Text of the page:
I’ve made it a practice in the last few years to report on our individual share of our country’s national debt at the moment that big ball hits the ground in New York City, celebrating the beginning of a new year. Time didn’t allow me to put together all the information needed to submit this column last week so here are those figures as of 12:01 a.m. on January 1, 2020 in Times Square.
The recent midnight vigil revealed that our population increased from 328,232,105 to a figure of 332,395,315 while the national debt grew from $21,905,871,134,932 to $23,612,441,534,491! Now if your calculator can print out in the trillion dollar range you can figure out how much each member of your family owes to wipe out this debt. Hint: it’s probably more than your annual salary.
Those figures contrast quite a bit from the promise of our president who, when campaigning for the office he now holds made a campaign pledge that, if elected, he would submit a balanced budget to Congress and pay off the national debt in seven years! It’s frightening to think that there were voters who believed him! Was his statement ignorance or lying? Remember, the last president to even submit a balanced budget to congress was a Democrat, Bill Clinton, but you know how long that lasted when Congress got hold of it. By the way, why was “tax and spend” such a dastardly thing when Republicans talked about budget proposals made by the Democrats but “borrow and spend” now seems OK?
And, still, we go on from day to day with no apparent concern over what might or will happen when that budgetary bubble bursts. There was a recent cartoon on this paper’s editorial page of a person in an hourglass, drowning in national debt sand. At least I’m not the only one to dread the next Depression. At my age, though, I shouldn’t have to suffer the impact for too long.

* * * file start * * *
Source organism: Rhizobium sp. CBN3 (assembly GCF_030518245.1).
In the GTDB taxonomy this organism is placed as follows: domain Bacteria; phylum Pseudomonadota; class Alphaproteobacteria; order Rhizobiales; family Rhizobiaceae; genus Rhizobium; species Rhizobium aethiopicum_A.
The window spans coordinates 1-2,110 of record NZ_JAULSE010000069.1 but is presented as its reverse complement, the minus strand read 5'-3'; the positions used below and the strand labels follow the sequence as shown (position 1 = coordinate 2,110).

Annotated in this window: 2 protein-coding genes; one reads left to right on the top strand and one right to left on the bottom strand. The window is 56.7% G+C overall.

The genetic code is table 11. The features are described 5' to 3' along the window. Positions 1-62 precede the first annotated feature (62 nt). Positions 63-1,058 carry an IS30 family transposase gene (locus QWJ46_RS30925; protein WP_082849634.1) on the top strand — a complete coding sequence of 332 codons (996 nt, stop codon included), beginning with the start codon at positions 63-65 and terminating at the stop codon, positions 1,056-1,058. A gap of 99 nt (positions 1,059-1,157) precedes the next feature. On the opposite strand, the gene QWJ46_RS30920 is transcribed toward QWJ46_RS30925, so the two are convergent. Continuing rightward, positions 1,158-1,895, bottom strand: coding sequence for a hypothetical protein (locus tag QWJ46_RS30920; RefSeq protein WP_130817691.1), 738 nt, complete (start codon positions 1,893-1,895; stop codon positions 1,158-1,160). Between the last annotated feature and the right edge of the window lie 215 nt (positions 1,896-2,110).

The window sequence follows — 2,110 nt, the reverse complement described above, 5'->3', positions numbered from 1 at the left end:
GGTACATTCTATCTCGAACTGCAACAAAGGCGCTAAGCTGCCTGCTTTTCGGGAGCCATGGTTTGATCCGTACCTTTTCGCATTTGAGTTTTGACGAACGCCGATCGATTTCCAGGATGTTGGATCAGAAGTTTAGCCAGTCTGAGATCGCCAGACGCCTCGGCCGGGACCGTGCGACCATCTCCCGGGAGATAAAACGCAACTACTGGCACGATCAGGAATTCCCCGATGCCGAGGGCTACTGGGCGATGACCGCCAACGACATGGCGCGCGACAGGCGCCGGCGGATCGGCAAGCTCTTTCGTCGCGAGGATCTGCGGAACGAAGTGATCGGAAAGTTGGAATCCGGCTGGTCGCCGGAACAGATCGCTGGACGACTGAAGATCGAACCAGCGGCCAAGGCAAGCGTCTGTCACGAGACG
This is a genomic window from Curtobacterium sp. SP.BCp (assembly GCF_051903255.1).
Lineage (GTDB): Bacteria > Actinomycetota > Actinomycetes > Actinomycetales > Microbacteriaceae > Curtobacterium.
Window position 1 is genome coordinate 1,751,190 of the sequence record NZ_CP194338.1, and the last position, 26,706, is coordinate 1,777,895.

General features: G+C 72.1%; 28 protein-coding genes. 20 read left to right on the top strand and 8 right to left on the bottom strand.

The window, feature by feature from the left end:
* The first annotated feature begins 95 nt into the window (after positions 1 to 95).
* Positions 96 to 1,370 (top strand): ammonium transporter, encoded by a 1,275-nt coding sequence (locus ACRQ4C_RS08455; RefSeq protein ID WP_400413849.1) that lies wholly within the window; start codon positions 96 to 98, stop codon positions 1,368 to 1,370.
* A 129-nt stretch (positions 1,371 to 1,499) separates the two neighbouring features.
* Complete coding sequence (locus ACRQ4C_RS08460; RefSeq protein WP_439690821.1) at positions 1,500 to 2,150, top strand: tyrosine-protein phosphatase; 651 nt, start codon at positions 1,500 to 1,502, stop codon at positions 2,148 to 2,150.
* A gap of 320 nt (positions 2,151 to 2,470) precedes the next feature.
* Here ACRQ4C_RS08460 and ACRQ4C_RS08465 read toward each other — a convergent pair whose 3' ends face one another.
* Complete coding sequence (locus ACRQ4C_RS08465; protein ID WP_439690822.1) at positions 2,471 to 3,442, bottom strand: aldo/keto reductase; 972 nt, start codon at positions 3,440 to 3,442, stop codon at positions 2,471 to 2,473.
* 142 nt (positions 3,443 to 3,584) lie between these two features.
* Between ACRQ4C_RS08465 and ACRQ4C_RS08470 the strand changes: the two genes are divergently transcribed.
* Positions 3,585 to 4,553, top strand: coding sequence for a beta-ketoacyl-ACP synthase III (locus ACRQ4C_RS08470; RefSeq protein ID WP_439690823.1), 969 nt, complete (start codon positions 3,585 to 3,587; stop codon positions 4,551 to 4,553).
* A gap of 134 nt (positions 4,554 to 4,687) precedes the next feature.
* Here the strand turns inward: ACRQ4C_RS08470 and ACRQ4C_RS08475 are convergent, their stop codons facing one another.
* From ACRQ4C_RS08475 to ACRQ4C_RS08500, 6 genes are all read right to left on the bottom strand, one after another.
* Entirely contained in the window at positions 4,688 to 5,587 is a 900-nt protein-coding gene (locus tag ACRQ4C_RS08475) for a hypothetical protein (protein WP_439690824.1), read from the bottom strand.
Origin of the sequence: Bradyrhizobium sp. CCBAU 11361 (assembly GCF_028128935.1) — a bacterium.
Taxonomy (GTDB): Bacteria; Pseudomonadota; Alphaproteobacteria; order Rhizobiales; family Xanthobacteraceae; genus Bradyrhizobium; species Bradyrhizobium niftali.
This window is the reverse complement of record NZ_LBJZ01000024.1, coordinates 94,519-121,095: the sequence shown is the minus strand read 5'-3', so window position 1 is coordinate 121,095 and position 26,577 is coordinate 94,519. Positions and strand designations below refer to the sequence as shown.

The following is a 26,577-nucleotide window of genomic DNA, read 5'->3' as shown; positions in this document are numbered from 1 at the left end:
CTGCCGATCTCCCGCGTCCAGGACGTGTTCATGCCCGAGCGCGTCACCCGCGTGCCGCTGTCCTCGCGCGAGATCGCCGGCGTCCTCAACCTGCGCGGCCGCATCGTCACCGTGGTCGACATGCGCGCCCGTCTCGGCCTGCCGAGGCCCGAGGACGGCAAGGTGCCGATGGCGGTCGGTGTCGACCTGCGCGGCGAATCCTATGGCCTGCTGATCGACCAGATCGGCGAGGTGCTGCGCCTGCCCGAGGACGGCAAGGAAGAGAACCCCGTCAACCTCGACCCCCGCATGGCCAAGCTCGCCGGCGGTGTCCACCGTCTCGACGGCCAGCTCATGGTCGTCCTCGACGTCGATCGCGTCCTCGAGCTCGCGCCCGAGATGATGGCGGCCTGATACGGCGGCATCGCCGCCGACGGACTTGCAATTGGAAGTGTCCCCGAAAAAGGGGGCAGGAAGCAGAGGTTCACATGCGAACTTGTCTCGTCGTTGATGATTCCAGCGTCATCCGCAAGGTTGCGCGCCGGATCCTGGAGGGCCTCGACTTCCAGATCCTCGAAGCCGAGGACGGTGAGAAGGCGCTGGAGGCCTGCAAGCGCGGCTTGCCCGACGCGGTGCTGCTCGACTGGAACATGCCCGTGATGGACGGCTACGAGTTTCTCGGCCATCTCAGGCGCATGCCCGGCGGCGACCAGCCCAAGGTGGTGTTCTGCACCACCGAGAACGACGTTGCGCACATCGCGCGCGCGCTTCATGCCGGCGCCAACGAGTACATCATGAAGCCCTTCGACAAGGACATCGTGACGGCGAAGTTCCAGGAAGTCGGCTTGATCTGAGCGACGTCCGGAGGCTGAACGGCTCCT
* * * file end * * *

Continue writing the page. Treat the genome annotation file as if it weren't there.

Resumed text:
In addition, I thought you might be interested in how the average income of citizens of the United States of America is now divided among us. As I understand it, this information is only calculated at the beginning of each year, so the figures I’m about to disclose are already one year out of date.
Would it be any surprise to you to learn that the average yearly income for the top one tenth of 1 percent of the nation’s wage earners was $2,757,000 per person? The entire top one percent, as a whole, averaged out to a mere $718,766 per year, which — as my calculator told me — comes to only a little under $2,300 per work day. The entire top 10 percent had to settle for an average take-home pay of only $118,400 per year. The bottom 90 percent of wage earners saw their wages rise slightly but not nearly at the same rate as those at the top.
Those figures are based on information gathered from Social Security Administration data. Over the long haul, since the end of what is known as the Great Depression, the annual increase in wages for the bottom 90 percent of wage earners has risen at the rate of 5.4% while that of the top one tenth of 1 percent has averaged 29.8 percent.
But that shouldn’t surprise us. Indeed, in 1921, The song I referred to in my headline was written by Richard Whiting and Gus Kahn. It was called “Ain’t We Got Fun” and the last line of the lyrics asks, “The rich get rich and the poor get poorer… In the meantime, in between time… ain’t we got fun?”
Bill Moeller is a former entertainer, mayor, bookstore owner, city council member, paratrooper and pilot living in Centralia. He can be reached at firstname.lastname@example.org.